The Senate approved a government budget for the 2020 fiscal year on Thursday, sending the $1.43 trillion spending package to President Trump’s desk ahead of a potential government shutdown Friday.
The 2,300 page package includes 13 appropriation bills, and was split into two parts — domestic and military funding — after Trump threatened in March 2018 to “never sign another” omnibus spending package.
The domestic portion of the package passed by a 71–23 vote, while the military portion passed 81–11. The House had overwhelmingly approved both on Tuesday, with the former passing 297–120 and the latter passing 280–138.
“A lot of hard work brought this appropriations process back from the brink,” Senate majority leader Mitch McConnell (R., Ky.) said of the bills. “This legislation touches all 50 states. This is why full-year funding bills are better than chronic CRs.”
Other Republicans, howeverm complained about the timing and size of the package, arguing that it didn’t do enough to address fiscal concerns.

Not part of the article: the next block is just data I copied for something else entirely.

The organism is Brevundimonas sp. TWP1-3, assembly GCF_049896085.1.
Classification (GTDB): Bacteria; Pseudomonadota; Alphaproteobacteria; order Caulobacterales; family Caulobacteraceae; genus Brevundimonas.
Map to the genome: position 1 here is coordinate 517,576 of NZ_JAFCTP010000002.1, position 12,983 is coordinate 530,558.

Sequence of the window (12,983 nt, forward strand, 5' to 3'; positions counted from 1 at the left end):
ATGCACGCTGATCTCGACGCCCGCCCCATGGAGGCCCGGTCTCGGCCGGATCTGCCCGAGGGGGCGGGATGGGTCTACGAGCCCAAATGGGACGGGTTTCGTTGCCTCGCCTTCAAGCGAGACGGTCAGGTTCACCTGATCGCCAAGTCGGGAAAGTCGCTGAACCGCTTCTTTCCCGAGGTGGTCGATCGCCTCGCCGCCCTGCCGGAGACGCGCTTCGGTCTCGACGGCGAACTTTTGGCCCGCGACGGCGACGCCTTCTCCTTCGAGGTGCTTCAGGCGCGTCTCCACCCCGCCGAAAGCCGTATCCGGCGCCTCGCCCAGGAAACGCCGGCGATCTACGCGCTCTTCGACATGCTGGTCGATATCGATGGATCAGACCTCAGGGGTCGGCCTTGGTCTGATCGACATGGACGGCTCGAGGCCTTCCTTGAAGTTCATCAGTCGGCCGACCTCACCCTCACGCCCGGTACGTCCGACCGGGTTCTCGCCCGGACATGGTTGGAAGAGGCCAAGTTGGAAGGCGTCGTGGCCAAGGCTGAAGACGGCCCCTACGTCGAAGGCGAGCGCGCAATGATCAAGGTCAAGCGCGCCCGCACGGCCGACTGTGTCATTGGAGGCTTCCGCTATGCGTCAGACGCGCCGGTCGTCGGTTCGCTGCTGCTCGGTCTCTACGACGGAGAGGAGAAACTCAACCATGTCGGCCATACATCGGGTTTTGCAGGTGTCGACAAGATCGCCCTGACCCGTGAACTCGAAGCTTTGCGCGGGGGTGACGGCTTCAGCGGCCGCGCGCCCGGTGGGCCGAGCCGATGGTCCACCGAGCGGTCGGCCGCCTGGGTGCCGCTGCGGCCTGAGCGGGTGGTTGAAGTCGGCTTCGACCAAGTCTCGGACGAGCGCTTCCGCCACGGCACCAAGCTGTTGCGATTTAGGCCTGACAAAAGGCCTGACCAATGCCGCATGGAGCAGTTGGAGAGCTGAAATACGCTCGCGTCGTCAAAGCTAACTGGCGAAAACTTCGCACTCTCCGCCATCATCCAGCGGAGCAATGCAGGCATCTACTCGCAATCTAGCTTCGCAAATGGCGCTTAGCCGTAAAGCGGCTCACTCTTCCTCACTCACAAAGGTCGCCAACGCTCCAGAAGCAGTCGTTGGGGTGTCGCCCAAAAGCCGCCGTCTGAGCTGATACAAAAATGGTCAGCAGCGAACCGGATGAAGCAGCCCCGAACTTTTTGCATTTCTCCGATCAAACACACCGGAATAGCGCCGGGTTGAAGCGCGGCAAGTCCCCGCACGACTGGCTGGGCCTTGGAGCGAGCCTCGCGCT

“Leaders and appropriators have cleverly put the negotiated spending agreement into two bills so that we can all pretend that it’s better than just one,” said Senator Mike Lee (R., Utah). “Even though they were negotiated at the same time, released to the public at the same time, and will be voted on within only minutes of each other.”
Senator Ted Cruz (R., Texas) called the bill a “pile of trash,” while Rick Scott (R., Fla.) wrote that “it’s time to stop the madness. How many more trillions of dollars do we need to spend before we wake up to the danger of our national debt?”
Overall, the package increased government funding by nearly $50 billion from last year. Despite concerns, Trump is expected to sign the bill.